In Other WordsBook - 2016 | First edition
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"Because of my divided identity, or perhaps by disposition, I consider myself an incomplete person, in some way deficient. Maybe there is a linguistic reason--the lack of a language to identify with. As a girl in America, I tried to speak Bengali perfectly, without a foreign accent, to satisfy my parents, and above all to feel that I was completely their daughter. But it was impossible. On the other hand, I wanted to be considered an American, yet, despite the fact that I speak English perfectly, that was impossible, too. I was suspended rather than rooted. I had two sides, neither well defined. The anxiety I felt, and still feel, comes from a sense of inadequacy, of being a disappointment."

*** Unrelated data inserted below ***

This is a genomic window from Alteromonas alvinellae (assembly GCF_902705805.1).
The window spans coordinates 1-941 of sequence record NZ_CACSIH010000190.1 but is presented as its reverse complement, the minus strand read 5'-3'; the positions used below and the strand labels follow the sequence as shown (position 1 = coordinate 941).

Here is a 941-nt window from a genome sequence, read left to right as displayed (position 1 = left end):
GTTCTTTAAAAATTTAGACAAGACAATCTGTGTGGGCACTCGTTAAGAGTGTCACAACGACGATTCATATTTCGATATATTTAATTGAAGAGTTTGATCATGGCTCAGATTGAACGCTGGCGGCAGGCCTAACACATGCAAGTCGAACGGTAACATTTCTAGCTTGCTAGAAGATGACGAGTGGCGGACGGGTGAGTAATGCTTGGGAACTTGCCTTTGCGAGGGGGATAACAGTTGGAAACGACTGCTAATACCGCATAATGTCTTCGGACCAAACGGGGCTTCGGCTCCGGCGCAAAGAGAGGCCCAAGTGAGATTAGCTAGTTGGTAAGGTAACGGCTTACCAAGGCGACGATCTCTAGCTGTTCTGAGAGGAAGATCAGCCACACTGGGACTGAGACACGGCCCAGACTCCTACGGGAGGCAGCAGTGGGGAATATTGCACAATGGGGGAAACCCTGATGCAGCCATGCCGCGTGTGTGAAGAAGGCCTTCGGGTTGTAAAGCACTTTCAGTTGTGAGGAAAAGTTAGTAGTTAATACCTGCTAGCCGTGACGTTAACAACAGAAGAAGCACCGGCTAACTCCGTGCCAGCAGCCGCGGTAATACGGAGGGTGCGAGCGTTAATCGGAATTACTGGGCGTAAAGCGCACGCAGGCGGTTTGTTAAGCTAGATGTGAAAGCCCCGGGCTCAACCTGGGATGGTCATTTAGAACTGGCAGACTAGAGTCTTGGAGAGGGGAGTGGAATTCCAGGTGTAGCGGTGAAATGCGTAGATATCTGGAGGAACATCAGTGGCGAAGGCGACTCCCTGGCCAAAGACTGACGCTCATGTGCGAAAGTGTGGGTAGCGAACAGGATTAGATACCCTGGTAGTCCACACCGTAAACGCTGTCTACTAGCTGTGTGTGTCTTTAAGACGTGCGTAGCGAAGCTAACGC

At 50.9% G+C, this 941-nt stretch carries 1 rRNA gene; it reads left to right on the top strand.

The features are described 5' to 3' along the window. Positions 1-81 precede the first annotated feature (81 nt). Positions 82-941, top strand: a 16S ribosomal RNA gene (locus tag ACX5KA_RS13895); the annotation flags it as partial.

When you live in a county where your own language is considered foreign, you can feel a continuous sense of estrangement. You speak a secret, unknown language, lacking any correspondence to the environment. An absence that creates a distance within you.
- p. 19, In Other Words
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